Rapid onset acquired progressive kinking of the hair: Scanning electron microscopic findings in a woman
How to cite this article: Civas E, Demirci GT. Rapid onset acquired progressive kinking of the hair: Scanning electron microscopic findings in a woman. Indian J Dermatol Venereol Leprol 2021;87:281-4.
Acquired progressive kinking of the hair is a rare hair shaft disorder and we found less than 30 previously reported cases in the literature. The etiology of acquired progressive kinking of the hair is still unknown. It has been proposed as a possible mechanism wherein kinking of the hair is a hair cycle disorder related to the shortening of anagen hairs and dysregulation in the inner root sheath of the hair bulb.1
A 44-year-old woman presented to our clinic with a complaint of stagnation of hair growth with an unruly, coarse and dull appearance for the last 3 years. She had received a keratin treatment at a hairdresser 3 weeks before the symptoms started.
On dermatological examination, there was a slight regression of the frontal hairline, along with kinky hairs distributed diffusely, more prominently seen over the parietal and frontal areas of the scalp. The kinky hairs were located mostly 4–5 cm apart from the proximal of the frontal hairline and 6–7 cm apart from the proximal of parietal and vertex hairs and less prominent on occipital hairs [Figures 1a, b and c].
Her systemic examination was normal. She has been using cyproterone acetate 2 mg/ethinyl estradiol 0.035 mg for polycystic ovary syndrome over the last 15 years. Her complete blood counts, liver and kidney function tests, serum ferritin, vitamin D, thyroid-stimulating hormone, free thyroxine, biotin, zinc, copper, vitamin B12, follicle stimulating hormone and luteinizing hormone, estradiol, total and free testosterone, prolactin and dehydroepiandrosterone- sulfate levels were normal.
Trichogram findings comprised 81.1% anagen and 18.9% telogen hairs along with 97% terminal and 3% vellus hairs. (parameters were measured by FotoFinder Trichoscale Professional program) [Figure 2a].
We observed that hair count, hair diameter, distribution of hair in the hair unit were within normal limits after trichoscopic examination. There were some hairs with interrupted medulla over parietal areas [Figure 2b]. Mild scaling was seen over the scalp.
Scanning electron microscopy analysis (Thermo scientific Quattro, Czech Republic Vlastimila Pecha 1282/12) showed partial bending and twisting of hair on its longitudinal axis, pili canaliculi, transverse splitting of hair and damaged cuticular cells in twisted hairs. Trichorrhexis nodosa in some hairs and thinning of the diameter in the distal parts of the hair were also evident [Figure 3].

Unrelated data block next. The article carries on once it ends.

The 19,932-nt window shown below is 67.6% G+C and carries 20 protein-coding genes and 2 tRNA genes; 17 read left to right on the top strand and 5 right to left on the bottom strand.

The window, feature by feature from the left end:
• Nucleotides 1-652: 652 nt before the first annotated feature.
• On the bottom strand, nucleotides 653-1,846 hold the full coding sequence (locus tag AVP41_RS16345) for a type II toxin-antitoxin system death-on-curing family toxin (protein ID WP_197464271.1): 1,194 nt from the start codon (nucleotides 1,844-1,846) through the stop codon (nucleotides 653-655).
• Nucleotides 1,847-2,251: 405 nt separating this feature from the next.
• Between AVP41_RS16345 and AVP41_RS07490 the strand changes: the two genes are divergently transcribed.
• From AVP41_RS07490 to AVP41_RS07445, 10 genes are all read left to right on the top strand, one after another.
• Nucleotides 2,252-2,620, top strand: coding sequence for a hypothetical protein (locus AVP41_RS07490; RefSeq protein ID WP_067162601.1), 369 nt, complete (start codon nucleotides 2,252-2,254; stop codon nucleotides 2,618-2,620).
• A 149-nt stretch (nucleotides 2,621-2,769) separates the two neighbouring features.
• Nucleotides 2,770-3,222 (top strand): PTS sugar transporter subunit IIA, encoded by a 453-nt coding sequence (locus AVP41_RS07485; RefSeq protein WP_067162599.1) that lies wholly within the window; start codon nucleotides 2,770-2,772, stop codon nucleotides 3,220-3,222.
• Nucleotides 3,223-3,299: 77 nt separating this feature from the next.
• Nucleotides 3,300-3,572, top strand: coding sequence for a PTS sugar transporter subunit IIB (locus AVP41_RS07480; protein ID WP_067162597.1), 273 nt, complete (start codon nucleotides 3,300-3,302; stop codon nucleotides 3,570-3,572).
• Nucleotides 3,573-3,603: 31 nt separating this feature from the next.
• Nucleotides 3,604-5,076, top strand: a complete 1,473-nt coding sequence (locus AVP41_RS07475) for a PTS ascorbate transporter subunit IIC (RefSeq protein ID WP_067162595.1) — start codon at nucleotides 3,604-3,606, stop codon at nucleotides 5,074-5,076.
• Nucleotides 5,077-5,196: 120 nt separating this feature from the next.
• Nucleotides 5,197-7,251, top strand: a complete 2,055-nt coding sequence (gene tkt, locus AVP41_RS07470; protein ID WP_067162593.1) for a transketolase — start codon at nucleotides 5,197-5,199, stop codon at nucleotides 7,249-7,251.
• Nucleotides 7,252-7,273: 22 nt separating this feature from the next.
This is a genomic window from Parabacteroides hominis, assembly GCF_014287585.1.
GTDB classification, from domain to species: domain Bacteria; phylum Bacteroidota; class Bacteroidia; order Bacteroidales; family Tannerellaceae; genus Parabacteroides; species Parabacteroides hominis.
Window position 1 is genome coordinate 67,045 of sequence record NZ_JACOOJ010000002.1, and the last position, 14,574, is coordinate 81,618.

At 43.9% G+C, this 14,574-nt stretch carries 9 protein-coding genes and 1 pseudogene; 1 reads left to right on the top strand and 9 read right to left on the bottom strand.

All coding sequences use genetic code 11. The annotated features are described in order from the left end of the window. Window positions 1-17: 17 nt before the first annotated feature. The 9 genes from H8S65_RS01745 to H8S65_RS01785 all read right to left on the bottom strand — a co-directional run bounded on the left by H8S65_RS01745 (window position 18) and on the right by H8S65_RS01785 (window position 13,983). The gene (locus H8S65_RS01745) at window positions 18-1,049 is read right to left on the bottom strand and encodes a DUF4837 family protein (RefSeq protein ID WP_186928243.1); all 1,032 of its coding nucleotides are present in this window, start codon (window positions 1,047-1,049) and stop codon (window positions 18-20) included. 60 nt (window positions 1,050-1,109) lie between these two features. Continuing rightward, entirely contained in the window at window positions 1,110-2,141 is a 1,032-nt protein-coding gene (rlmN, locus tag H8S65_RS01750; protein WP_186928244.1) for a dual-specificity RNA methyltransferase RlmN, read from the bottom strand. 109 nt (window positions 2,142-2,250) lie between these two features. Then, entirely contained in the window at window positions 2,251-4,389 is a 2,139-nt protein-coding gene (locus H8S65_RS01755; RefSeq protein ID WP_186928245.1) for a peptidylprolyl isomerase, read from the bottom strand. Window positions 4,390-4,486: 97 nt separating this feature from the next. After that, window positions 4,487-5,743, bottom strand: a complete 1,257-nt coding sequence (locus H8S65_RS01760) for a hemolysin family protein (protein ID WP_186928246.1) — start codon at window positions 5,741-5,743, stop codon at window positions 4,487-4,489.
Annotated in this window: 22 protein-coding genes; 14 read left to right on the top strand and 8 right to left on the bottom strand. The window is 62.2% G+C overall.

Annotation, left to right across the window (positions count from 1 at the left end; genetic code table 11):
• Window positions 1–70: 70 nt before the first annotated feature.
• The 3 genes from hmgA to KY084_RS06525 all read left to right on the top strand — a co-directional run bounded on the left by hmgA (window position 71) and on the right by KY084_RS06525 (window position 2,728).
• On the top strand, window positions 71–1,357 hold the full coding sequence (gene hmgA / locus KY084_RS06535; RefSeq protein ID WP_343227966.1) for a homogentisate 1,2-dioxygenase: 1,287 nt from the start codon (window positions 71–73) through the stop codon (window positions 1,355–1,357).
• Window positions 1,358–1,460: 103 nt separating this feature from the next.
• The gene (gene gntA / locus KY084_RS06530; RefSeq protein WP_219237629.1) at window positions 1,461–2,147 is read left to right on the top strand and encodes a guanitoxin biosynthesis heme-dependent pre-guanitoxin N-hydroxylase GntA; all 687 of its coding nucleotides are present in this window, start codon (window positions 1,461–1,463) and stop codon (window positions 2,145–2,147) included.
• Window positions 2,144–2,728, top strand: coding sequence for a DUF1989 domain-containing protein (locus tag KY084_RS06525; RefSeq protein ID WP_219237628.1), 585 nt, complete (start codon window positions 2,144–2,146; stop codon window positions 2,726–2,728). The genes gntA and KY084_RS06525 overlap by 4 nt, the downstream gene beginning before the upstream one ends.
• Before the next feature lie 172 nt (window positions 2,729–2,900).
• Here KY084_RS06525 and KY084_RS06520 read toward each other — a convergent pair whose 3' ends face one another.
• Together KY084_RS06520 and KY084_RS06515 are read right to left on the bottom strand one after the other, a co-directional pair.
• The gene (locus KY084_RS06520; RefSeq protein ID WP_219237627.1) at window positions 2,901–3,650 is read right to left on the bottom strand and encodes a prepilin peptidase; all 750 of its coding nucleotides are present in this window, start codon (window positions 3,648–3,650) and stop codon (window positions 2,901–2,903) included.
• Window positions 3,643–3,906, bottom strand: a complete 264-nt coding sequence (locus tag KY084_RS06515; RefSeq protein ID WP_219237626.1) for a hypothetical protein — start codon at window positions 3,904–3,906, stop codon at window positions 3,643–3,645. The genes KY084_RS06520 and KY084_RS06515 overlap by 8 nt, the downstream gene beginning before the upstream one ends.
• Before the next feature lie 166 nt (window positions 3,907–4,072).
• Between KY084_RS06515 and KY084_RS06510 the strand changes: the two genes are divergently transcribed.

Balsa et al. defined the diagnostic method for acquired progressive kinking of the hair in 1986 as follows: (1) An acquired circumscribed area of dull, woolly hair in the frontal, temporal or parietal region in the absence of previous trauma. Irregular, twisted and tortuous hair with the first twist appearing at 3–4 cm from the emergence of the hair. (2) On optical microscopy, a periodic reduction in the hair shaft diameter with broadened sections alternating with flattened ones. (3) On scanning electron microscopy, a partial twisting of the hair on its longitudinal axis with a 180-degree rotation, variable pili canaliculi (or longitudinal grooves), spindle-shaped broadening with occasional fractures and increased number of cuticular cells per diameter in the twisted sections.1 Our case fulfilled the criteria of Balsa et al.
Moreover, in scanning electron microscopy examination, we observed transverse splitting, trichorrhexis nodosa and increased cuticular cells in some hair shafts which could be related to the physical trauma caused by hairdryers.
Acquired progressive kinking of the hair was classified into five types according to the cases reported in the literature by Tosti et al. in 1999. They reported some cases in women and prepubertal cases which were not related to androgenetic alopecia. In two cases of type 3, patients were diagnosed with rapid onset and progressive kinking of hair similar to our case. One of them had a history of permanent hair wave procedure before the onset of the disorder.2 Osorio and Tosti stated that traumatic and chemical cosmetic procedures may disrupt the hair shaft but as the hair is a nonliving structure, acquired damage to the hair shaft is irreversible; however, hair is in continuous growth and can be restored.3 In our case, keratin treatment of hair could not be accepted as a definitive cause since the progression of the disorder was around 3 years.
There have been some reports of acquired progressive kinking of the hair cases that were found to be related to some drugs like acitretin, etretinate, ribavirin, interferon and chemotherapeutics.4 In the present case, our patient was taking cyproterone acetate 2 mg, plus ethinylestradiol 0.035 mg for 15 years. Cyproterone can directly block androgen receptors and decrease testosterone levels, therefore, it can improve hair growth in androgenetic alopecia in females.5 In our patient, the trichogram showed early stages of androgenetic alopecia. We considered that the cyproterone acetate/ethinylestradiol may have suppressed the formation of androgenetic alopecia. In conclusion, the rapid onset of this hair disorder may be due to a previous hair cosmetic procedure but the progression of the disorder may be caused by masked androgenetic alopecia.
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